Cities have always been places for different ideas of a good life to cross, but now they are also places for new forms of activism and citizenship to emerge. The streets are where it is all at. What drives urban culture is the incentive to do something together in space that we collectively own. Although the urban hype has more to do with people and less with walls, it is exactly the physical surroundings that make these events urban.
This sense of ownership is crucial for anything to happen; public space can also be understood as something that belongs to ‘the city’, which can kill an idea before even asking if it would be possible to do. Associating the city with bureaucracy is one of the things that urban culture can fix.
It is a balancing act to set the right amount and the right elements that make your event a hit. Getting all these right is not enough, the surroundings matter too. If you are planning an urban event, you need to stand out from the flood of things happening. It is not the same if you try to organise an event in Helsinki, Berlin or London. The mentality of these places is as different as the physical surroundings.
The more participants you want, the better your organization has to be. General enthusiasm gets you places, but creating a globally successful concept takes footwork and form. Starting Restaurant Day from a scratch in a megalopolis like London or Tokyo would take a hell of a lot more work than in Helsinki—you’d be up against an existing web of cultures that could support or suffocate the event.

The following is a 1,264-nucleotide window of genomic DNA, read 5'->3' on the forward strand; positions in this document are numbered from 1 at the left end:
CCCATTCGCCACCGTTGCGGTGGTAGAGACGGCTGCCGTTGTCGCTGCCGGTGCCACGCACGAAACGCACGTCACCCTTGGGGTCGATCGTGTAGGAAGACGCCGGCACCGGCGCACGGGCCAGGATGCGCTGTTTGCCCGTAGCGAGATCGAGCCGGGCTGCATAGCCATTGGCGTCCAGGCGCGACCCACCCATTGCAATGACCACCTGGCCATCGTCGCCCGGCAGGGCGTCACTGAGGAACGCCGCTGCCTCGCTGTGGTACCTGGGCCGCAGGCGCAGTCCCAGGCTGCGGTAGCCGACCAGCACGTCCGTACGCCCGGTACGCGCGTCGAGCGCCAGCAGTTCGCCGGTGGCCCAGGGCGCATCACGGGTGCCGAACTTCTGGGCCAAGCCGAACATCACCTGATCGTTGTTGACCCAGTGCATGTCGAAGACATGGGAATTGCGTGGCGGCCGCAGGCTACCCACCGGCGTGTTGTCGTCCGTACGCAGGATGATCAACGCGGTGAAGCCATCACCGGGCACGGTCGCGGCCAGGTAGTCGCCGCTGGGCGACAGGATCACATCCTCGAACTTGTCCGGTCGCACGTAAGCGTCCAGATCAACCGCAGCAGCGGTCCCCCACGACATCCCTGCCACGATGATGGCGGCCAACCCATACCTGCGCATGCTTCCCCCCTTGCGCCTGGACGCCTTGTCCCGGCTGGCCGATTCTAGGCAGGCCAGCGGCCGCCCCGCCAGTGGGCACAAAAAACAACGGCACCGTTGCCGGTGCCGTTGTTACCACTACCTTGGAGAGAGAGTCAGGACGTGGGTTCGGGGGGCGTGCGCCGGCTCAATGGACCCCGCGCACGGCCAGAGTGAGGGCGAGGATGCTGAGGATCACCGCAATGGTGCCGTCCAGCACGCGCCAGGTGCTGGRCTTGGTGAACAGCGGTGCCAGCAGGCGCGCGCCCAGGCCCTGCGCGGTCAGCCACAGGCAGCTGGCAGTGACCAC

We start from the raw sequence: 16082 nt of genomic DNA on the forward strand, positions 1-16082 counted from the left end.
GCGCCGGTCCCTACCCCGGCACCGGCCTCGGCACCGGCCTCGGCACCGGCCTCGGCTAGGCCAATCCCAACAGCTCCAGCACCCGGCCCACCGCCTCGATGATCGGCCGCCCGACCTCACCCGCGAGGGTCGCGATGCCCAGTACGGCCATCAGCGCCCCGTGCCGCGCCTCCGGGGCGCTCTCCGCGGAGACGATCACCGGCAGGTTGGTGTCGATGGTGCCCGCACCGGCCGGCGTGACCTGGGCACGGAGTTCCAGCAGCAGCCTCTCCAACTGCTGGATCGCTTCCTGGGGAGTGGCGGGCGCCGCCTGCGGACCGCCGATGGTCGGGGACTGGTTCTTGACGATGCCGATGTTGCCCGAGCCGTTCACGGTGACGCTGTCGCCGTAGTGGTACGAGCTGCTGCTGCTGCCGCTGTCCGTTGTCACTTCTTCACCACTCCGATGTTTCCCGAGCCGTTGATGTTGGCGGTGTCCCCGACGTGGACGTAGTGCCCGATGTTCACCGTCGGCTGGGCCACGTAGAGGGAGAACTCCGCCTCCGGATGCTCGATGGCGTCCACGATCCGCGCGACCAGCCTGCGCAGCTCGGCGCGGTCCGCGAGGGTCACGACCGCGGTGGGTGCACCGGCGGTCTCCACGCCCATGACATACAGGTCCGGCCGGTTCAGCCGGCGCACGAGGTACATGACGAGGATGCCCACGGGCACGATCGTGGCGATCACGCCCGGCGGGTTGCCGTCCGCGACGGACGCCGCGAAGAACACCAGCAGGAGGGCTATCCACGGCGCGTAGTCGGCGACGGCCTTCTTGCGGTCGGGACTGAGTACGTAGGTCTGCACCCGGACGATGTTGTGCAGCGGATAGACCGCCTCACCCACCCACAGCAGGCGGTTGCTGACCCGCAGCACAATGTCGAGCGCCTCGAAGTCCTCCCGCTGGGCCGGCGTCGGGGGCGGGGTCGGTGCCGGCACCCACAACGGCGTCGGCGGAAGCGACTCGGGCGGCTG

Helsinki, a rather compact Nordic capital, worked for Restaurant Day. Still, what works in one place might not work in another. What works for one day might not work for another. If your concept requires a lot of human interaction, choose an arena (small enough) where everybody knows each other. If you need volume, go for a bigger city. Evidently, what you will not do will never work.
The duty of urban culture is to disrupt
Mixing urban culture and citizenship is a conceptual hazard. Calling mundane things we do together urban culture gives them a different meaning, no matter how artificial. They get recognized as communal, as something empowering that blows life to the cities we inhabit even when a participant’s motive is just to sell his old shoes on the street.
A city as a physical environment can be conceptualized as a space for communities to manifest themselves or it can simply be a mean for passing through on your private agenda. What it comes down to is how we interpret the things that happen on the streets—we give them meanings that fit the current social order.
Whatever you put in public space is called urban culture and it has just become your civic duty.
The new urban movements embrace public space and the other way around. Attending for example Restaurant Day and Cleaning Day allows you to hang out on the streets just doing your thing, and ultimately, that is exactly what these events wanted to say.
So disrupt. If you want to initiate a movement that anybody will attend, get your thing together, create a form that allows people to make it their own, scale it to your city and wait for the city officials to start rewriting their rules. Whatever you put in public space is called urban culture and it has just become your civic duty.